A debrief of the Horizons Summer ’17 Hackathon
The Horizons Hackathon occurred halfway through our summer, just 6 weeks into our advanced curriculum. It served as an opportunity to bring product ideas to life.
We asked Horizonites the question of the day: “if you had 24 hours to build anything, what would you build?” They jumped out of their seats.
Horizonites worked on projects that blew us away with their technical sophistication (see OneTouch), depth of thought backing mature design decisions (see Dateabaes), and massively entertaining end products (see Brick <BREAKR/>). Horizonites were challenged. Each and every one rose to the occasion and focused wholeheartedly on bringing their ideas to life in just 24 hours. What Horizonites built made our jaws drop:
Jatharsan (York), Donovan (HKUST) and Cyrus (University of British Columbia)
If you thought Brick Breaker was cool, think again.
With the rise of Augmented Reality, gaming is achieving new heights and becoming increasingly open to new form-factors. Horizonites Jatharsan, Donovan and Cyrus dove in headfirst and developed an incredibly entertaining marvel of augmented reality brilliance.
Brick <BREAKR/> leverages augmented reality, collision detection and camera technologies. Users are immersed more deeply in gameplay than ever before. It is one thing to learn how to code — it is entirely another to apply the latest in technological advances into our projects.
Caroline (Penn), Tiffany (Penn) and Andrew (Penn)
Dateabaes is a hilarious take on Tinder and swipe-interface dating applications. The product allows programmers to meet other programmers based on their skill level. New users are prompted to answer several programming-oriented “filtering” questions. Depending on how well they perform, they are placed in a pool that is most similar to them. Try not to laugh.
With limited programming background prior to the program, Caroline, Tiffany and Andrew applied what they’ve learned over the past 6 weeks in a fun-filled, laughter driven 24 hour coding montage. In this project, they used Node, Firebase and Redux to manage their back-end and wove in a beautiful design.
Jack (Health Careers), Ronak (USC), David (Claremont McKenna) and Neil (University of Wisconsin Madison)
Pocket Medic is a personal medical advisor for the on-the-go and most importantly the offline.
It enables users to receive medical diagnoses with a few simple texts without internet connection. It was purposefully built for individuals around the world that have cellphones but are not able to benefit from 3G/4G data or a robust healthcare system. Pocket Medic supports 4 different languages and it only takes one text message to get started.
Jack, Ronak, David and Neil built a chatbot that leveraged language translation APIs to make this product a reality.
Adam (Penn), Prateek (Penn) and Brian (Boston University)
At a time where cybersecurity is growing exponentially in importance, Adam, Prateek and Brian saw a way to use enabling technologies to add a biometric layer of security to the web. OneTouch, enables users to sign onto their favorite websites using touch authentication.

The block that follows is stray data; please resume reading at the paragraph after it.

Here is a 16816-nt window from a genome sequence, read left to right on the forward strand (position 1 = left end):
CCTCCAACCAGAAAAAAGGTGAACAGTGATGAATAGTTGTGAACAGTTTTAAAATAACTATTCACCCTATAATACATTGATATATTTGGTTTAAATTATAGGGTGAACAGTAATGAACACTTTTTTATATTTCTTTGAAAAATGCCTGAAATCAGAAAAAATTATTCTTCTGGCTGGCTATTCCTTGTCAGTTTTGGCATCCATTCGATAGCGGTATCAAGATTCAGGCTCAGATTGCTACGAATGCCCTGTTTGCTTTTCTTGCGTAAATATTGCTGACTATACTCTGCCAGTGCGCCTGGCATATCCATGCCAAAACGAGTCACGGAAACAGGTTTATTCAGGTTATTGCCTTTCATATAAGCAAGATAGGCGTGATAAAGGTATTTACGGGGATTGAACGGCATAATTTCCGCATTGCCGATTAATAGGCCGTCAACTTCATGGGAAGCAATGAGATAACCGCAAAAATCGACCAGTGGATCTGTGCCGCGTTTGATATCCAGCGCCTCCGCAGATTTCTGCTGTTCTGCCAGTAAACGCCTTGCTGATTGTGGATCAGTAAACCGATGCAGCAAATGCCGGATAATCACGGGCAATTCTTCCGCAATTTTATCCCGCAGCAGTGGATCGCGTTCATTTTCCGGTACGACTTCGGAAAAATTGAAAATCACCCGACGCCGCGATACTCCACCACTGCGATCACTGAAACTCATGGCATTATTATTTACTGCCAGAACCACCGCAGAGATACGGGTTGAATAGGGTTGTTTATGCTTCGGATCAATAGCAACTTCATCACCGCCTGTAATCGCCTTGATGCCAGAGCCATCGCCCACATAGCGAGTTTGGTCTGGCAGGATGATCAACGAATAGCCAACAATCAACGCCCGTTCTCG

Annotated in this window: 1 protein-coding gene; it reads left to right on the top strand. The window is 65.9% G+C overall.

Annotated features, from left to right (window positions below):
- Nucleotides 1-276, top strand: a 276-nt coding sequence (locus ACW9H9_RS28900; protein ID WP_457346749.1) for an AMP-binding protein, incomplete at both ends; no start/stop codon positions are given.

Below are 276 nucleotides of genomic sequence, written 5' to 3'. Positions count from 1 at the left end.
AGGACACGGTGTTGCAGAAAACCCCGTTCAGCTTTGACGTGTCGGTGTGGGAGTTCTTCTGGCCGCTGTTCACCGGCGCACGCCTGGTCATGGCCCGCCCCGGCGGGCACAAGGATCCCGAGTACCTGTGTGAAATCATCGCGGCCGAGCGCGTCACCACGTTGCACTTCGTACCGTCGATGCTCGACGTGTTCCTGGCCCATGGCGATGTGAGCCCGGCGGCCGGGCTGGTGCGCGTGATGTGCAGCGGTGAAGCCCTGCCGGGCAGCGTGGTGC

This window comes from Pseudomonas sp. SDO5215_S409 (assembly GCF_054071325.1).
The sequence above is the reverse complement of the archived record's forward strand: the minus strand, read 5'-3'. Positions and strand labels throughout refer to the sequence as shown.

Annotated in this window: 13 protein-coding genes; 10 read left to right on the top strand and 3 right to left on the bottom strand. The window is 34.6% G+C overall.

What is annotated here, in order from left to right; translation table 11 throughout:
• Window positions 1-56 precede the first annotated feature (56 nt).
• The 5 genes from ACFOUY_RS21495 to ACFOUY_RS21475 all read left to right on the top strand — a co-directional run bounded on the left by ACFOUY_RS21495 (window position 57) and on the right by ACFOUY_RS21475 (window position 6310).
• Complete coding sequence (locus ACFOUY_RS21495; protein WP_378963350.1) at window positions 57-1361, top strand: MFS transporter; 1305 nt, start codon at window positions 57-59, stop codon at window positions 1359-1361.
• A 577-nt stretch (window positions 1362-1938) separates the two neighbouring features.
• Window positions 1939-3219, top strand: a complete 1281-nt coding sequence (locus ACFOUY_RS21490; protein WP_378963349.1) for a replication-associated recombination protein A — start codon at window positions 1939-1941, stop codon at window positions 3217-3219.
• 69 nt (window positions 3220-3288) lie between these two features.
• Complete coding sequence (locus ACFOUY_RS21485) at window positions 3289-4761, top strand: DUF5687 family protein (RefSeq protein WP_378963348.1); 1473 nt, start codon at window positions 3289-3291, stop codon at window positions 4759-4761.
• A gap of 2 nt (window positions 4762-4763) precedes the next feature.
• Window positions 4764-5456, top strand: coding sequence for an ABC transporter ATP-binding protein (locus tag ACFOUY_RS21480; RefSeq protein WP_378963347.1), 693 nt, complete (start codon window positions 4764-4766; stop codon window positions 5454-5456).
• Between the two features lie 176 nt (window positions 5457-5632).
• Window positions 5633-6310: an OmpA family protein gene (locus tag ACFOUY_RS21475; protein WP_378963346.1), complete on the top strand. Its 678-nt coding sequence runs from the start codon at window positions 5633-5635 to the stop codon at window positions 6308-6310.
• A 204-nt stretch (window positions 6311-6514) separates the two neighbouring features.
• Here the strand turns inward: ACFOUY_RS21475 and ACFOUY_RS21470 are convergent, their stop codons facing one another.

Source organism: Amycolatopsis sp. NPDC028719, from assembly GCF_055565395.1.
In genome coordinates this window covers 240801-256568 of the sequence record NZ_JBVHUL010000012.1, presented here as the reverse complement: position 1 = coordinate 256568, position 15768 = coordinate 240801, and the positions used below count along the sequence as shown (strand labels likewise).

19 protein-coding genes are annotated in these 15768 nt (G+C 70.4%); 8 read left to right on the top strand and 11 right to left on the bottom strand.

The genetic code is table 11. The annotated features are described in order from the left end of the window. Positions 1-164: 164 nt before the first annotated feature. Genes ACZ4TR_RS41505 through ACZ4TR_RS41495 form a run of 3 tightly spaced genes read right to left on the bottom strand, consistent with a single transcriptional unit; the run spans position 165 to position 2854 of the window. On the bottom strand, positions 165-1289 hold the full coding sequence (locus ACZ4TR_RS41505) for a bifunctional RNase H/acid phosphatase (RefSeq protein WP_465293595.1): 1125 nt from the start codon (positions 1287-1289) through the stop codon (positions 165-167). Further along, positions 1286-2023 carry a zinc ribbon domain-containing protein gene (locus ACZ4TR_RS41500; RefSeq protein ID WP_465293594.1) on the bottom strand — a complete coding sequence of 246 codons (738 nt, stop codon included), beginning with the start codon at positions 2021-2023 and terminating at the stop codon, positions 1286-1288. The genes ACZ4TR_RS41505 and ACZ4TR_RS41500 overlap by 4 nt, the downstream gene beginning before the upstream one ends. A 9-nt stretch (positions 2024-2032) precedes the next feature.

We look forward to the commercialization of OneTouch and a world in which we can all navigate the Web more securely.
A few technologies used: Node, MongoDB, Express
Chloe (Wellesley), May (Vassar), Elise (Penn), Brian (Boston College)
Wanderus curates the most highly-rated experiences from cities around the world in a wonderfully simple user interface. We look forward to Wanderus helping folks explore the world from their fingertips before they set off on their voyages.
Chloe, May, Elise and Brian went out of their way to apply their design skills and love of traveling to a compelling product. Their passion certainly show. A few technologies used: Node, React Native
Mika (Wesleyan), Ben (Yale), Leo (Branson School), Ana (Whitman)+ Xhonia (Wesleyan)
HappiApp is not your average messaging application. HappiApp leverages sentiment analysis to prevent cyberbullying. Sadly, victims of cyberbullying are at a higher risk of depression and anxiety. Luckily, HappiApps technology flags messages that have hateful or otherwise distasteful language and prevents them from being sent. HappiApp is one positive step in the direction of a mentally healthier population and we could not be more proud that Horizonites chose to tackle such a pressing problem affecting the modern web.
We look forward to seeing how the HappiApp technology can help create a happier and more caring population.
A few technologies used: Sentiment Analysis, Mongoose, Passport, CSS animations, JQuery, SocketIO
Demi (Wellesley), Minh (Hamilton) and Teresa (USC)
It’s all about community. You won’t find a team who agrees more than Doorstep creators, Demi, Minh and Teresa. These Horizonites found an opportunity to increase the utility of underutilized inventory by brokering a marketplace between members of the same community.
For example, if someone needs to borrow a warm blanket for a cold evening night that is no problem. Members can search Doorstep for a community-member willing to lend a hand. They thought deeply about what it means to take part in a community, and help ones neighbors. Take a sneak peek at their depth and clarity of thinking:
We are impressed with Doorstep’s potential for social impact. Even more, the way Demi, Minh and Teresa worked through the night to build something they cared about reflected the spirit of our own community.
24 hours. 35 stunning projects.
Compare what Horizonites built in one night to the first versions of behemoths like Airbnb, Facebook and Amazon. Now understand our confidence when we state the following: we are building the most powerful and promising community of young talent in the world.
Are you curious for more? If you want to move forward, step by step, fast and ferociously, join Horizons. To all future Horizonites out there — reach out and learn more about our growing community.